IN SOME WAYS this is the toughest part of the build. After two days of work it is finally done, and very successfully. Here is todays activity.
It started with these glued together pieces that are destined to become the rosette. They must be cut into perfect circles of just the right size. First I ran them through the sander to level them out so they would cut well.
That is done with the circle cutter on the drill press. i honed the blade sharp because this is a critical cut. Also calculated the width of the cut on the drawn circle on the scrap spruce. Also made a test cut on a spare piece of spruce. Cannot be too careful at this point
Now the circle cutter must be set to stop it's cut just above the point where it would cut through and release the ring. You do that with a brake on the drill press preventing you from cutting any deeper than this.
The inside cut has now been successfully made. Now the cutter must be re-set for the outside cut.
and now the outside cut has been made as well. The cutter went all the way through the rosette pieces and into the scrap spruce to which they were glued. Now, to release the cut off rings and their spruce backing we must turn the whole thing over and sand off the spruce backing. When the sanding gets to the depth of the cut, the rosette will be released.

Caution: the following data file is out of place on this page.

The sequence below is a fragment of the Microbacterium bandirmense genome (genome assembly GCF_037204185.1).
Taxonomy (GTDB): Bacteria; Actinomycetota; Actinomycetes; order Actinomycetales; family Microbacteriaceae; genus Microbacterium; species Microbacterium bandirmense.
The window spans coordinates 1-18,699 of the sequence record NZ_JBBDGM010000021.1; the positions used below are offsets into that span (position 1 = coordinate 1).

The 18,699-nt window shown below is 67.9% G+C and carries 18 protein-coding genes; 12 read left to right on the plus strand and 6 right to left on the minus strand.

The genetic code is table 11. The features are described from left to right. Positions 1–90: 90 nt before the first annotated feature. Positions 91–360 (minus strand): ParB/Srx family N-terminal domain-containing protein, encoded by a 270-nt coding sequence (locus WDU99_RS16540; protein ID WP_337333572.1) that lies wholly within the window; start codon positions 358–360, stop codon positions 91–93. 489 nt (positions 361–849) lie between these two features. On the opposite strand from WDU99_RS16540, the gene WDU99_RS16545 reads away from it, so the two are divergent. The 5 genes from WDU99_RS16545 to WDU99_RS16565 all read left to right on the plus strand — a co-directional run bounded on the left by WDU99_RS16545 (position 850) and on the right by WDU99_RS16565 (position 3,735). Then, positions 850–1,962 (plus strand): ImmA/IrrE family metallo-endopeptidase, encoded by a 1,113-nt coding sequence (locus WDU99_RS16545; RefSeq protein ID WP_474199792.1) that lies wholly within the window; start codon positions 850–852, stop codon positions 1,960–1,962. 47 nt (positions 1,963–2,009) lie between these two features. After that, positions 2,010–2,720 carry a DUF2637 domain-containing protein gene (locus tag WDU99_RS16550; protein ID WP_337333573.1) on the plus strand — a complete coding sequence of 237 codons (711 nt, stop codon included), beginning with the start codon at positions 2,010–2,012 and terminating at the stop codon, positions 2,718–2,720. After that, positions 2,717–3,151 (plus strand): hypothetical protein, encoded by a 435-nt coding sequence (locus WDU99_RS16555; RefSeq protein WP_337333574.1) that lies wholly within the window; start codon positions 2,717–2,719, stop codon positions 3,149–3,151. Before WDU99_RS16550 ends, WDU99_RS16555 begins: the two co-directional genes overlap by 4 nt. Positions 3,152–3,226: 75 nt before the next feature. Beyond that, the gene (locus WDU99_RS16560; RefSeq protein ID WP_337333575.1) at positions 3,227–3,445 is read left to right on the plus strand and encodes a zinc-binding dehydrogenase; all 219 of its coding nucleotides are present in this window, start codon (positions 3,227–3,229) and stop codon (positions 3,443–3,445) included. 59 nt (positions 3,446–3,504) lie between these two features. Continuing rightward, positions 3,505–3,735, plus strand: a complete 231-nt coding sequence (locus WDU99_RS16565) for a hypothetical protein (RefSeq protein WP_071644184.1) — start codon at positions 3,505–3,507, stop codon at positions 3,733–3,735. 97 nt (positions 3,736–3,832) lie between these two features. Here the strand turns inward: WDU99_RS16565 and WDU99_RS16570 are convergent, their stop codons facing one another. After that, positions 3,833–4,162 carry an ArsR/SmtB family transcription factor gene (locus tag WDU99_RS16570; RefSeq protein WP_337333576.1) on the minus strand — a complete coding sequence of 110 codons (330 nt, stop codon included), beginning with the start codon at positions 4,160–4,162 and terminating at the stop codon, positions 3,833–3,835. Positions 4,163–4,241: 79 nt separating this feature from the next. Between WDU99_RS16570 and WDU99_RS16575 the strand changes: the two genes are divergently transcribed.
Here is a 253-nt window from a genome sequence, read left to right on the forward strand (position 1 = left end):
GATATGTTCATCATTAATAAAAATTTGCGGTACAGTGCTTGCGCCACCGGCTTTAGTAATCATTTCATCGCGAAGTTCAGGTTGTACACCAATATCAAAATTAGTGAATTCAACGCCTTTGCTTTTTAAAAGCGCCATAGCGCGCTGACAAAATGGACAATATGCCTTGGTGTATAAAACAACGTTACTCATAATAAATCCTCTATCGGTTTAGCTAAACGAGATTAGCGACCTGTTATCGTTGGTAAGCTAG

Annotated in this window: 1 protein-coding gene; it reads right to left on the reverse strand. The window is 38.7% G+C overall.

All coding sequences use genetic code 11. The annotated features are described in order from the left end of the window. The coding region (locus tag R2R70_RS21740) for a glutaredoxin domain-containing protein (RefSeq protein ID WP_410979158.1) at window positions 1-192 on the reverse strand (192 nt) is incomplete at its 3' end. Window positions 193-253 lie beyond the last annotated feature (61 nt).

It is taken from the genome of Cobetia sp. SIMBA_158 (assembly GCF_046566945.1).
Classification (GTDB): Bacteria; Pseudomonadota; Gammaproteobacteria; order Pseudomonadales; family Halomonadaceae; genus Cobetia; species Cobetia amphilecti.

I have been running this piece upside down through the thickness sander sanding off the backing to release the Rosettes. Here you see the first indication that the rosettes will be released from their backing board.
And here are the released rosettes. strengthened by their spruce backing.
The next challenge is to cut the groove for the rosette in the top. You must have room for the rosette and two layers of black/white black purfling. The groove cannot be too small or too large.
Now we turn to the small router and the circle cutting jig which pivot around this 1/4 inch pin in the underlying plywood board. This is the inside cut.
We had to make two cuts, one for the inside, one for the outside, but I think we have it. There is just barely room for the rosette and both the inside and outside strip of purfling. Lets glue in it with superglue and run it through the sander to see how it looks.
Oh! its looks just right. Now lets set it up again to cut out the sound hole. This is a deep cut but not all the way through. We will sand the top down to installation thickness from the back side and that will free the hole.
And here they are. Three tops for the new tenors. Two days work, but I am very pleased. They are going to look spectacular
Here is a close up of the redwood rosette. When the spalted maple is finished it takes on a special glow. I am relieved and happy at the results of the last two days. Now to start whittling braces.